Analysis (Services and Self)

Koan Bremner's view on life as a database and data warehouse professional / addict and non-genetic woman

Saturday, November 06, 2004

In loving memory

I had occasion in an earlier post to mark (but not mourn) the death of someone. I'd like to mark (and mourn) the passing of a different individual, who only lived with us for a short time, but who touched the lives of all with whom he came into contact, and who has left a tangible void in those lives since he died. And that, to me, is the true measure of the quality of an individual's life; the gap they leave with their passing.

Sooty was a stray who came to us when a tiny kitten, because the person who found him (wandering in the road outside the nearby petrol station) knew that we were animal lovers who would shortly be providing a home for another kitten, and therefore might be able to look after him for the night. Which, of course we did; only, he was to stay rather longer than one night... Anyway, I cradled him and fed him from a bottle; he was so hungry he chewed through the teat. Once he was satisfied, we settled him for the night in a carrying box next to Billy. Up to this point, Billy would fly into a rage whenever he saw a cat (he probably only wanted to play with them) but his reaction was amazing; he rested his head on the box, and just lay there watching over Sooty, all night.

The next day, Kim took Sooty to the Vet for a check-up (where he was given a clean bill of health) and we attempted to find out if he belonged to anyone, without success; but already, any thought of taking him to a cat shelter for rehoming had gone. A couple of weeks later, Willow joined us; he was one of a litter of four, born to a feral cat who had given birth in a quiet corner of the garden next door. He probably came to us a little bit too early, but the kittens had started to wander from their mother, and were in danger of being run over, so the owner of the house next door asked us to take him in.

Sooty and Willow were unrelated; but, almost identical in age, they took to each other as brothers, and were almost inseparable. They slept together in the carrying box for the first few weeks, and quickly learned where to take care of "sanitary business"; barring a couple of accidents, they were (like most cats) naturally clean about where they went. Playful and inquisitive, the funniest times were watching their interactions with Billy and Lucy. Lucy was not really interested in them; if they became too boisterous around her, she would simply get up and walk away. Billy, though was fascinated by them, and would play with them and stalk them for hours. Neither kitten was intimidated by Billy; and quite a few times in those early weeks, Billy discovered that a spit and a swipe from Sooty was more than enough to put him in his place!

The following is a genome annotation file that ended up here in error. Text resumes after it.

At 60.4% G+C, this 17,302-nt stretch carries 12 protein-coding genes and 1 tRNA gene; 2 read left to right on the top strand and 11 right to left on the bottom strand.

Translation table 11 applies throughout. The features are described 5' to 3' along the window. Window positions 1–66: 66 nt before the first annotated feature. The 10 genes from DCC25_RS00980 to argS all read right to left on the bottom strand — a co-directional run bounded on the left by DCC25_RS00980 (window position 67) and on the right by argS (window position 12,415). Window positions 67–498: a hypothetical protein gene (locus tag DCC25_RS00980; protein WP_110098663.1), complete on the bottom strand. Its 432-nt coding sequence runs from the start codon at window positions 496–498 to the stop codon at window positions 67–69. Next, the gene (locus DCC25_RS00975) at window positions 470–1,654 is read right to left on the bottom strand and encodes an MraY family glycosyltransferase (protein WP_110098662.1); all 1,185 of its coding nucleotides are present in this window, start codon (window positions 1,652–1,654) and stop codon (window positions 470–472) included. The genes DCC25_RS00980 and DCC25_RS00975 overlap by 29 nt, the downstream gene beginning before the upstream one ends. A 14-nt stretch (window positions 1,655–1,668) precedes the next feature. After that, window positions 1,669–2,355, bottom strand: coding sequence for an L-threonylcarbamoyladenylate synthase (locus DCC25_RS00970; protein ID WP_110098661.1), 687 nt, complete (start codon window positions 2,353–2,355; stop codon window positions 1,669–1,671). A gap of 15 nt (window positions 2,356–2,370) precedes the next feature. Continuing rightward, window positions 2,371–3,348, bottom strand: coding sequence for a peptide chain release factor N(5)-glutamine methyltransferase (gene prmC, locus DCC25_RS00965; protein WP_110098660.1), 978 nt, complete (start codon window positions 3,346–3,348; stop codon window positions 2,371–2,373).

Once they were old enough, we used to put the cats out to sleep at night. They had cosy beds in the garden shed, to which they had easy access through an open window, and were happy to laze around the house during the day and have fun and games outside at night. As they got bigger, they also discovered which windows in the house were left open at night, through which they could get in, if they wished.

Over the months, they, like most individuals, fell into patterns of behaviour and developed favourite places. One of Sooty's was right in front of the gas fire in the sitting room. In truth, both cats and dogs favoured that location, but somehow Sooty always managed to get closest to the fire.

Sadly, a few months ago, Kim found Sooty lying at the garden gate, dead. It was not clear exactly what had happened, but we suspect that he had been trying to get in through an open window on the upstairs landing, slipped, and fell awkwardly to the ground. Billy, Lucy and Willow knew that something was wrong; Billy and Willow, in particular, were dreadfully upset. Kim arranged for Sooty to be cremated, and brought his ashes home in a little casket which is placed by the side of the gas fire, in his favourite place. If that seems unnecessarily sentimental (or even inappropriate) then that is your opinion; all I will say is that Sooty was as much a part of our family as if he had two legs, and he is as loved in death as he was in life; and missed by all of us.

Possibly the most remarkable thing is the behaviour of the others to the casket; when they come to lie down by the fire, Billy and Willow particularly, they will sniff the casket as if saying hello to their little brother or friend who rests within. Am I guilty of anthropomorphising their actions? Maybe; but I don't think so. They may be "just" domestic animals, but they have distinct personalities; and they, like us, miss little Sooty, who only lived for a little over a year, but who left indelible memories behind.

Rest in peace, little one.


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